Journal Issue

France can bolster growth through fiscal restraint, further reforms

International Monetary Fund. External Relations Dept.
Published Date:
January 2005
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The cyclical recovery of the French economy was interrupted in the first half of 2005 as previously strong domestic demand faltered and the external sector continued to exert a drag on growth, the IMF said in its annual economic review. Because growth in 2004 was faster and more consumption-driven than in other large euro area countries, the fall in private consumption in the second quarter of 2005 was unexpected and possibly related to stagnating unemployment, rising oil prices, and political turmoil surrounding the rejection of the European Union constitution. Growth is likely to pick up, however, driven by an improvement in the external environment and a return of domestic demand to a normal pace following the mid-year clarification of the direction of economic policies. Indeed, the third-quarter data, not available at the time of the IMF Executive Board’s November discussion, came in strong, prompting the staff to revise its growth projection upward.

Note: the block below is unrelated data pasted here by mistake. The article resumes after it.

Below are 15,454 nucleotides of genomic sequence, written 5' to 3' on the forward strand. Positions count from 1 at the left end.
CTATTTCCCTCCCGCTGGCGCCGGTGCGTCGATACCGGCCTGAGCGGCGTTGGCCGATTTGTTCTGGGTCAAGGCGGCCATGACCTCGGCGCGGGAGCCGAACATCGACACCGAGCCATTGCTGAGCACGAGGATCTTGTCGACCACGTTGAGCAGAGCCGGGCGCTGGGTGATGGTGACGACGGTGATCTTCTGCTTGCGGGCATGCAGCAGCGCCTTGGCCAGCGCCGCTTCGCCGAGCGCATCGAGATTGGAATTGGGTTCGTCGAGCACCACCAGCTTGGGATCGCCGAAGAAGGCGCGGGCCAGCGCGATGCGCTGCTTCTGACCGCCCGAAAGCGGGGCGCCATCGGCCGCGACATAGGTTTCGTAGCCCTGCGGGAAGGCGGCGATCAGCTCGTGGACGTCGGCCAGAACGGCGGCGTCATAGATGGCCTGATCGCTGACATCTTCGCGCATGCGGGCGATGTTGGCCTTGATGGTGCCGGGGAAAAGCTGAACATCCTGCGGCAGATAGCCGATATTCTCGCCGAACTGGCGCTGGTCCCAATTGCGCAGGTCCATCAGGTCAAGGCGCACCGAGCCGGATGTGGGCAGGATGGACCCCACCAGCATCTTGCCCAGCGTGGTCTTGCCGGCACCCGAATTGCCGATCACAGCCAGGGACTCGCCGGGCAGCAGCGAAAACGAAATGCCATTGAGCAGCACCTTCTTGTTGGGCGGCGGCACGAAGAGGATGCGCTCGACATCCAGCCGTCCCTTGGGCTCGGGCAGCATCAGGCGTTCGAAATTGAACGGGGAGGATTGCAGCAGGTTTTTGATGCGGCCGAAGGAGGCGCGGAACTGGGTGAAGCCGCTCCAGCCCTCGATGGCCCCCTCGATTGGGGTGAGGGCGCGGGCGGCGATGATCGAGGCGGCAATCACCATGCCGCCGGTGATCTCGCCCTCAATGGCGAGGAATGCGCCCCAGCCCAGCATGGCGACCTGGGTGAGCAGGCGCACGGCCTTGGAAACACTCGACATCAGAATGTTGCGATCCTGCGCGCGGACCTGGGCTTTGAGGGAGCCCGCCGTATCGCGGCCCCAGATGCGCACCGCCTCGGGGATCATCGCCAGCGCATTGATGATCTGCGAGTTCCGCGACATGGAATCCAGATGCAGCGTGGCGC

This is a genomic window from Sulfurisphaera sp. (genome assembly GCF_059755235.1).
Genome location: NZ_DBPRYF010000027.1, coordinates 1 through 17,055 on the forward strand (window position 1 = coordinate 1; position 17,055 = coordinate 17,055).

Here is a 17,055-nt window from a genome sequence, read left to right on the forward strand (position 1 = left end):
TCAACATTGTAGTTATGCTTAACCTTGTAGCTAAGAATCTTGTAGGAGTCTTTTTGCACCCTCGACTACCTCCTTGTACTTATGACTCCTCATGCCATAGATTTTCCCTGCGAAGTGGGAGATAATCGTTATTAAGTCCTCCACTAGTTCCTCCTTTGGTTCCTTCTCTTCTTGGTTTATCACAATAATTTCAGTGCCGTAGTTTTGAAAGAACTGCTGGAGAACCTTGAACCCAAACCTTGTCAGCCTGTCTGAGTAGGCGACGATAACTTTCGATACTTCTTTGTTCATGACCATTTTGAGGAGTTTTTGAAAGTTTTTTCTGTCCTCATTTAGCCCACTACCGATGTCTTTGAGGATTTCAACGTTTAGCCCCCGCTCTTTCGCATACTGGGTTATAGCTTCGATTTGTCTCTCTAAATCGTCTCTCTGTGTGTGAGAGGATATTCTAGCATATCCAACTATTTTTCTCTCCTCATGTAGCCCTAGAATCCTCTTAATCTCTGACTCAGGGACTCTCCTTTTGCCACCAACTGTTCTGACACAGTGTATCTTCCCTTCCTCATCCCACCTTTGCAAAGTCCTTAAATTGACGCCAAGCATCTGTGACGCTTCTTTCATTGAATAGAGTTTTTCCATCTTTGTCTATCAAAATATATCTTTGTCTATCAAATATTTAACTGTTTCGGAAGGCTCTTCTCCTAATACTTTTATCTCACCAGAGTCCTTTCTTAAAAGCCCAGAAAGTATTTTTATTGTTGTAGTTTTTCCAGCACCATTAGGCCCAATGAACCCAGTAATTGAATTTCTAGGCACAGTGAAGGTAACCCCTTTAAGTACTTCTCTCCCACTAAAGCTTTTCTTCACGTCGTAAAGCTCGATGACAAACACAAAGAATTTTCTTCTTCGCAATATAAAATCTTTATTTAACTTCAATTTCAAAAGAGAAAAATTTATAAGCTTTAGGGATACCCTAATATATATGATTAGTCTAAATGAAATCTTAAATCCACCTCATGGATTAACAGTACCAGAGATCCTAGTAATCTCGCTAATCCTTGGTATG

The Board commended the authorities for continuing to pursue fiscal consolidation and structural reforms amid the weak economic environment and difficult political circumstances. France’s 2006 draft budget targets a reduction in the general government deficit to 2.9 percent of GDP from 3.0 percent of GDP in 2005 and 3.6 percent of GDP in 2004. For 2006, the Board urged the authorities to step up the pace of underlying adjustment and avoid recourse to one-off measures.



(percent increase)
Real GDP1.
Domestic demand1.
(percent of labor force)
(percent of GDP)
General government balance-3.2-4.2-3.6-3.1-3.3

Revised projections. Earlier projections were 1.5 (2005) and 1.8 (2006). Data: French authorities and IMF staff estimates.

Revised projections. Earlier projections were 1.5 (2005) and 1.8 (2006). Data: French authorities and IMF staff estimates.

To prepare for the consequences of an aging population, the authorities need to be ambitious in reducing the share of public spending in GDP and in implementing growth-enhancing structural reforms. The Board encouraged the authorities to focus fiscal consolidation squarely on expenditure restraint and to further strengthen the framework for fiscal governance.

On structural issues, the authorities have undertaken a series of measures in the labor and product markets, and in the financial sector. Executive Directors strongly supported the recent labor market initiatives and urged the authorities to broaden them. They felt that adopting more flexible labor contracts throughout the labor market would help to significantly reduce unemployment and effectively combat the exclusion of some from the labor market.

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